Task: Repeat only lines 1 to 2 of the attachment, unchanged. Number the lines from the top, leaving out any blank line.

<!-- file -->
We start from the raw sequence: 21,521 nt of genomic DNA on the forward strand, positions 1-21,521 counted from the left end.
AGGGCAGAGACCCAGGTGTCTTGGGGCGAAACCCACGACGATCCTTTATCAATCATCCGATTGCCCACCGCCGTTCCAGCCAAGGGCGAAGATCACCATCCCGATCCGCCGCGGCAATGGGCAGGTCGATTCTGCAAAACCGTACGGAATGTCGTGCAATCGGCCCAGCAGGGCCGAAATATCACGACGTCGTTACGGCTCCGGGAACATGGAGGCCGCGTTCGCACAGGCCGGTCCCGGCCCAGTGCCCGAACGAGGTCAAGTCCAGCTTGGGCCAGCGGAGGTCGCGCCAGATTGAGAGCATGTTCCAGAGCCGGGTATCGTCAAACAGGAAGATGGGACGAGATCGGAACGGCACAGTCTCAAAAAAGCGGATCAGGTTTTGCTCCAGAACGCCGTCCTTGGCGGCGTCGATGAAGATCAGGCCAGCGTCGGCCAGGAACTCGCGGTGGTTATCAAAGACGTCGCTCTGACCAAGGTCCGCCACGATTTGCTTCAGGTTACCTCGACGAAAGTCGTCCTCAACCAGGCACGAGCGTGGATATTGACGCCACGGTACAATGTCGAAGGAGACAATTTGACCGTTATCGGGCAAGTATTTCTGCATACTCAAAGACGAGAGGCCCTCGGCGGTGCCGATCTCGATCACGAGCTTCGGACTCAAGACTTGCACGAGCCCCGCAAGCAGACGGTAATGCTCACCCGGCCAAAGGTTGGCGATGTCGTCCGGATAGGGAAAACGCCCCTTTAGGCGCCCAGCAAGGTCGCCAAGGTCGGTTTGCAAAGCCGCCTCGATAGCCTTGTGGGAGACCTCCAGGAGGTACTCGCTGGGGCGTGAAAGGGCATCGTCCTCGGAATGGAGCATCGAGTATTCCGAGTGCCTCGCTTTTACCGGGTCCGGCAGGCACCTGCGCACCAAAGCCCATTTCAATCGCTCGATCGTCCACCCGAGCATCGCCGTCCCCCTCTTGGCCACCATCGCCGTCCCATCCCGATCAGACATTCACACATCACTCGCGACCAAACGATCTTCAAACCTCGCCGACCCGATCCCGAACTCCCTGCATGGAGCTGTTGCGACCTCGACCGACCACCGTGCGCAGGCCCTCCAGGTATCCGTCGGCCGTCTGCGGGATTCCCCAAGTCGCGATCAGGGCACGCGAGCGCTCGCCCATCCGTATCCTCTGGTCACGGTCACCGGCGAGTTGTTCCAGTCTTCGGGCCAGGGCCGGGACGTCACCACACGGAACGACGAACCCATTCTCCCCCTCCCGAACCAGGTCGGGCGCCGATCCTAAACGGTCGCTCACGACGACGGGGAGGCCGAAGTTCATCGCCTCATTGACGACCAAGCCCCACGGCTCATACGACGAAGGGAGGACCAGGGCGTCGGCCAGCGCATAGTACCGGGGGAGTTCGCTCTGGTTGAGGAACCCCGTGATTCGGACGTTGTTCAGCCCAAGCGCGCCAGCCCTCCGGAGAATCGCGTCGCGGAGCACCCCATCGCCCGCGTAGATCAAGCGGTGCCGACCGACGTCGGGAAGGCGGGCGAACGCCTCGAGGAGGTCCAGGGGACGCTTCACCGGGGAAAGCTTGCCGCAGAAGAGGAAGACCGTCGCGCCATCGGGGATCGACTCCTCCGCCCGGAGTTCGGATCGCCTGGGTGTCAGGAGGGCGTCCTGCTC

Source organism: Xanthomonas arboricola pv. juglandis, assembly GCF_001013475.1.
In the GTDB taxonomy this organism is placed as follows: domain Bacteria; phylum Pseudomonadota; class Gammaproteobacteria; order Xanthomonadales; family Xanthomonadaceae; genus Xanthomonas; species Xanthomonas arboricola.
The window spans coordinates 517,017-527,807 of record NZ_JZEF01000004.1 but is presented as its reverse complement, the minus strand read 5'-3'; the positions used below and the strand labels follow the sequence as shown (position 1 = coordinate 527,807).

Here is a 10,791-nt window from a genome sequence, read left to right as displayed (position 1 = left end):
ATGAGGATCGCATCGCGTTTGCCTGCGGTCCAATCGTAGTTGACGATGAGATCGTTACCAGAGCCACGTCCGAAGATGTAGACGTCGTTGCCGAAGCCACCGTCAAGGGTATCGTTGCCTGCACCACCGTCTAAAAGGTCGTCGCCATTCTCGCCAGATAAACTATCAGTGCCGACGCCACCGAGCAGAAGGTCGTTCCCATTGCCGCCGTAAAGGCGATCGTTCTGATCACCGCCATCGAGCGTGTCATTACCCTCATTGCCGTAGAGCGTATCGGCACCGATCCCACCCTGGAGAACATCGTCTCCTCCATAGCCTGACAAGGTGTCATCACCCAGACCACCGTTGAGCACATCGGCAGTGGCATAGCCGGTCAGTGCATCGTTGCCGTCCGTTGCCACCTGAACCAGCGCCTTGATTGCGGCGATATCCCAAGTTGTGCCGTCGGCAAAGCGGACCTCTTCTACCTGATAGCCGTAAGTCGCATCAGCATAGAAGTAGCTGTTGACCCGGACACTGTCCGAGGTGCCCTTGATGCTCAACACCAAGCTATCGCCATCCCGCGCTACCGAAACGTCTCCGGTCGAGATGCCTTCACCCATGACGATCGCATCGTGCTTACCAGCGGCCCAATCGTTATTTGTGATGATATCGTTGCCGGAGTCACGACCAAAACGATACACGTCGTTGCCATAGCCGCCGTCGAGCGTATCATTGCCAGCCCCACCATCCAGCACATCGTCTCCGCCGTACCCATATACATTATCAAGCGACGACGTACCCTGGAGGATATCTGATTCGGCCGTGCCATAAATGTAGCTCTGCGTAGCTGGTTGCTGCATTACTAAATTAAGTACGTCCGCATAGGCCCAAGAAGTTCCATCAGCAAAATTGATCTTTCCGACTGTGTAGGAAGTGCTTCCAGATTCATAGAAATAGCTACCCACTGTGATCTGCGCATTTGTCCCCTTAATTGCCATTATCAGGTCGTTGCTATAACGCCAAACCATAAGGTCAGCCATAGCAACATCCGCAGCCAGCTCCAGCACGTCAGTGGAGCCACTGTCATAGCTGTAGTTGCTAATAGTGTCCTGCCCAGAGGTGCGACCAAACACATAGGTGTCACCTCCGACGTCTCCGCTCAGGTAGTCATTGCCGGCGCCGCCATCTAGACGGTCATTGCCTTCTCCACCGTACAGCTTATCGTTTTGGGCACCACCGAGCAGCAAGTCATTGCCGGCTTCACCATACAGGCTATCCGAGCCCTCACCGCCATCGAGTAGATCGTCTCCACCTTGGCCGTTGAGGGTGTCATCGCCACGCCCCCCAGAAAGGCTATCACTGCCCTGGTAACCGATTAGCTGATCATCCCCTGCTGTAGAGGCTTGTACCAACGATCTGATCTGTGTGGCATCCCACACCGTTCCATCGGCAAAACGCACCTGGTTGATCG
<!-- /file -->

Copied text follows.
We start from the raw sequence: 21,521 nt of genomic DNA on the forward strand, positions 1-21,521 counted from the left end.
AGGGCAGAGACCCAGGTGTCTTGGGGCGAAACCCACGACGATCCTTTATCAATCATCCGATTGCCCACCGCCGTTCCAGCCAAGGGCGAAGATCACCATCCCGATCCGCCGCGGCAATGGGCAGGTCGATTCTGCAAAACCGTACGGAATGTCGTGCAATCGGCCCAGCAGGGCCGAAATATCACGACGTCGTTACGGCTCCGGGAACATGGAGGCCGCGTTCGCACAGGCCGGTCCCGGCCCAGTGCCCGAACGAGGTCAAGTCCAGCTTGGGCCAGCGGAGGTCGCGCCAGATTGAGAGCATGTTCCAGAGCCGGGTATCGTCAAACAGGAAGATGGGACGAGATCGGAACGGCACAGTCTCAAAAAAGCGGATCAGGTTTTGCTCCAGAACGCCGTCCTTGGCGGCGTCGATGAAGATCAGGCCAGCGTCGGCCAGGAACTCGCGGTGGTTATCAAAGACGTCGCTCTGACCAAGGTCCGCCACGATTTGCTTCAGGTTACCTCGACGAAAGTCGTCCTCAACCAGGCACGAGCGTGGATATTGACGCCACGGTACAATGTCGAAGGAGACAATTTGACCGTTATCGGGCAAGTATTTCTGCATACTCAAAGACGAGAGGCCCTCGGCGGTGCCGATCTCGATCACGAGCTTCGGACTCAAGACTTGCACGAGCCCCGCAAGCAGACGGTAATGCTCACCCGGCCAAAGGTTGGCGATGTCGTCCGGATAGGGAAAACGCCCCTTTAGGCGCCCAGCAAGGTCGCCAAGGTCGGTTTGCAAAGCCGCCTCGATAGCCTTGTGGGAGACCTCCAGGAGGTACTCGCTGGGGCGTGAAAGGGCATCGTCCTCGGAATGGAGCATCGAGTATTCCGAGTGCCTCGCTTTTACCGGGTCCGGCAGGCACCTGCGCACCAAAGCCCATTTCAATCGCTCGATCGTCCACCCGAGCATCGCCGTCCCCCTCTTGGCCACCATCGCCGTCCCATCCCGATCAGACATTCACACATCACTCGCGACCAAACGATCTTCAAACCTCGCCGACCCGATCCCGAACTCCCTGCATGGAGCTGTTGCGACCTCGACCGACCACCGTGCGCAGGCCCTCCAGGTATCCGTCGGCCGTCTGCGGGATTCCCCAAGTCGCGATCAGGGCACGCGAGCGCTCGCCCATCCGTATCCTCTGGTCACGGTCACCGGCGAGTTGTTCCAGTCTTCGGGCCAGGGCCGGGACGTCACCACACGGAACGACGAACCCATTCTCCCCCTCCCGAACCAGGTCGGGCGCCGATCCTAAACGGTCGCTCACGACGACGGGGAGGCCGAAGTTCATCGCCTCATTGACGACCAAGCCCCACGGCTCATACGACGAAGGGAGGACCAGGGCGTCGGCCAGCGCATAGTACCGGGGGAGTTCGCTCTGGTTGAGGAACCCCGTGATTCGGACGTTGTTCAGCCCAAGCGCGCCAGCCCTCCGGAGAATCGCGTCGCGGAGCACCCCATCGCCCGCGTAGATCAAGCGGTGCCGACCGACGTCGGGAAGGCGGGCGAACGCCTCGAGGAGGTCCAGGGGACGCTTCACCGGGGAAAGCTTGCCGCAGAAGAGGAAGACCGTCGCGCCATCGGGGATCGACTCCTCCGCCCGGAGTTCGGATCGCCTGGGTGTCAGGAGGGCGTCCTGCTC